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I was very surprised to hear Sam referring to her friend as "it." It's not inconceivable that someone, somewhere, might voluntarily adopt that pronuoun. However, but in my nine or so years of living as an out transgender man and being active in the transgender community, I have never heard "it" as an acceptable personal pronoun. All those I have met consider "it" dehumanizing. In fact, the Nebraska Supreme Court has held that a sheriff's use of the word "it" to refer to a transgender crime victim was, as a matter of law, not just "intentionally offensive" but "extreme and outrageous." (Brandon v. County of Richardson, et al., 2001.)
Sam was right about one essential point, though. Most trans folk are pretty cool. Even though the etiquette changes all the time (even the term "preferred gender pronoun" has been replaced by just "gender pronoun") we generally forgive a simple mistake, and happily clarify correct pronoun use if asked politely. Even trans folk make mistakes sometimes. It's when people get hung up on misgendering us again and again, intentionally using incorrect pronouns, that it starts to sound rude. There are lots of great gender neutral pronouns available: "Yo," "Shorty," "Ze," "They," "Hir," and many others. Some folks eschew pronouns altogether. It's a linguistic wonderland out there, and as Calvin said to Hobbes, "Let's go exploring!"
I love today's video about Hamilton. I saw it in July and got the cast album in September, and have been listening to it obsessively ever since. It's fantastic. The CBS Sunday Morning clip came out when the show was still at the Public Theater, downtown. It's been on Broadway since the summer, and is sold out until next fall -- but you can enter a lottery for the chance to win $10 tickets. It's the best musical I've seen for a long, long time (and I go to the theater a lot). See it if you can!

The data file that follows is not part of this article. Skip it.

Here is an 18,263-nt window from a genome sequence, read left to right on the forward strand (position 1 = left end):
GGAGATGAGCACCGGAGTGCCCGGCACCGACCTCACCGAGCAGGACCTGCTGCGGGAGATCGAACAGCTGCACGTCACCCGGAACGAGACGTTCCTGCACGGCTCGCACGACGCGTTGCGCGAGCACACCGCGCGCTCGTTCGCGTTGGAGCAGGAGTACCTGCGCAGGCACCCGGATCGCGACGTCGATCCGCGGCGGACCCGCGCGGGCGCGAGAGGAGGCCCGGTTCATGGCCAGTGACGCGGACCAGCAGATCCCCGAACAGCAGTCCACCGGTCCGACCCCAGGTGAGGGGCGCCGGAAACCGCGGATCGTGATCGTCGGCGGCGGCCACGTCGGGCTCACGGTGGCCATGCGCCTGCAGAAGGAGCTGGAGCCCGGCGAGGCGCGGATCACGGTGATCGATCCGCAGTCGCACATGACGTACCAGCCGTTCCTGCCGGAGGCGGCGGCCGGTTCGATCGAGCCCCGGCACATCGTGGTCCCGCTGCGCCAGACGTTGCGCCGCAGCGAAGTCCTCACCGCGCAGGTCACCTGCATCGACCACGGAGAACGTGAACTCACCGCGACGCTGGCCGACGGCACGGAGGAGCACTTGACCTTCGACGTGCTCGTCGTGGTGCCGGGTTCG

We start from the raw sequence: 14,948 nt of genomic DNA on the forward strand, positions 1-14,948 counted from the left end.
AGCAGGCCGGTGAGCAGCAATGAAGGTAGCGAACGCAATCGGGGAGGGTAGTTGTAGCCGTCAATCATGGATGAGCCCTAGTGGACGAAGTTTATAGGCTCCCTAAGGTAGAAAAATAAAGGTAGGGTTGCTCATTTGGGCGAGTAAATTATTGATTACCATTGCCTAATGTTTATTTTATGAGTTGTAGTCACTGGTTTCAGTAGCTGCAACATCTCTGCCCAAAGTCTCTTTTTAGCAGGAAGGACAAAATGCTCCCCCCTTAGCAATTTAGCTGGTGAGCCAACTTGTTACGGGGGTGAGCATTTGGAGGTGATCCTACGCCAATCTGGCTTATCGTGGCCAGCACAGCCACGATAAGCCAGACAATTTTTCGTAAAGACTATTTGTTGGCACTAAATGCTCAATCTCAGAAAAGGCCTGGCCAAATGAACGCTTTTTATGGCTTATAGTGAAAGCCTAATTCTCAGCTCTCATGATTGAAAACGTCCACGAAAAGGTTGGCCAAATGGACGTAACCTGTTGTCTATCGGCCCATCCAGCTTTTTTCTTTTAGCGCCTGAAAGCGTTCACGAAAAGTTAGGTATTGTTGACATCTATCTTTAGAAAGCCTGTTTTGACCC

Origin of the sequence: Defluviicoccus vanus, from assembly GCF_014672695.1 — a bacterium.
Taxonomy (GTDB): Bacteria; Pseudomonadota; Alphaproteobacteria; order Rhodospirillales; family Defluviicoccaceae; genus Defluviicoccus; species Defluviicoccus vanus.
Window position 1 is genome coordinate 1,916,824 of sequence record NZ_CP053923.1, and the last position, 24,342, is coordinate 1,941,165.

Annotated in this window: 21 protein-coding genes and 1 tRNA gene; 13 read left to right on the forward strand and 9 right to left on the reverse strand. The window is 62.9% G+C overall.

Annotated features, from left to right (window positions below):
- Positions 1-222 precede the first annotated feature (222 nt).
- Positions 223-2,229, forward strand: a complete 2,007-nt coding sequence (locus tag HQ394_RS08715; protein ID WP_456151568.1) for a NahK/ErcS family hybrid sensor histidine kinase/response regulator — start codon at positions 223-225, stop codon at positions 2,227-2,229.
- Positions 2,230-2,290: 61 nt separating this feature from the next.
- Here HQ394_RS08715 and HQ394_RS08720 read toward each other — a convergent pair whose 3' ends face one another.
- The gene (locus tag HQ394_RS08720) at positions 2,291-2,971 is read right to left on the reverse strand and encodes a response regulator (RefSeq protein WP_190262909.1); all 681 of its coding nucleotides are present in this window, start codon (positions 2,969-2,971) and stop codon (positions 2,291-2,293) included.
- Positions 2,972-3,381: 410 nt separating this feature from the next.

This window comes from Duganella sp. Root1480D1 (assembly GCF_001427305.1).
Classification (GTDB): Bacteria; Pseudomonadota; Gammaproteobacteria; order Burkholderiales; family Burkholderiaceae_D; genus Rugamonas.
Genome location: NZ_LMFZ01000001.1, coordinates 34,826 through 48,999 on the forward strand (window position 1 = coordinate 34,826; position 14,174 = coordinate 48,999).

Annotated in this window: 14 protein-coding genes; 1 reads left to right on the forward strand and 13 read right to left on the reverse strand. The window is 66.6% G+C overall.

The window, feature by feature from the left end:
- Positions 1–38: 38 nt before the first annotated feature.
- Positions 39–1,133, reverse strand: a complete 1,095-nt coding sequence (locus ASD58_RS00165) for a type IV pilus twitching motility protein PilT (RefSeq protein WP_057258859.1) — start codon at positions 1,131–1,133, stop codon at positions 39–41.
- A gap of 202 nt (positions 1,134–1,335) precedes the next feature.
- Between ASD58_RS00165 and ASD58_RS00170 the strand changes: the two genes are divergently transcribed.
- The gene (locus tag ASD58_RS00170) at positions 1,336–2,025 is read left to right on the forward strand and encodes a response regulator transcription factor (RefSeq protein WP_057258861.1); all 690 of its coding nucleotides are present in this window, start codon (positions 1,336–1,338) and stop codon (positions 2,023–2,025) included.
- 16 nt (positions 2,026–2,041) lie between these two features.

Re MINITOWER: I think my old cell phone has more muscle than Alex's wish machine.
In today's 20-years-ago Flashback strip young Alex's Christmas wish is for "a Packard Bell with a 133MHz processor in a multimedia minitower with a 2.1 gigabyte hard drive." Wait, I think I saw one of those out by the curb!
I see I'm not the only one who noticed Mike and J.J.'s marriages are breaking up. Can it be that they will be getting back together? I'd love to see Zeke run off with some Sarah Palin type!
I'm a little concerned that two Sunday strips in a row show Mike and J.J. each dissatisfied with their marriages. Their divorce was bitter enough. I feel sad to see both fall into the pattern of quiet, passive-aggressive disparagement of a spouse, rather than attempting real communication.
To confront B.D.'s drinking, Mike physically blocked his access and said, "Let's talk about that." If Kim's cell phone addiction bothers Mike so much, he could afford her the same courtesy of direct confrontation, rather than simply walking out on her during a lunch date. (Having been a lunch date abandonee myself, albeit under different circumstances, I know how hollow and mortifying it feels to be the one left behind.)
Similarly, when J.J. was concerned about Mike's growing distance, she first attempted to involve him in her social life and her art, then attempted to teach him about her art when he didn't understand it. She then confronted him directly about his wandering eye at a college reunion, and next enlisted the help of his mother-in-law and friend Joanie. Finally, they made a pact to work together to raise their child despite their differences. In short, for all her challenges, J.J. fought for her marriage with Mike. It seems she feels that Zeke's not even worth fighting for.
I understand that conflict is the foundation of drama, upon which storytelling strips are built. I just wish the conflict weren't so cold and mean.
A day without Doonesbury is like a day without sunshine. Not that the Classic daily strips aren't terrific, but...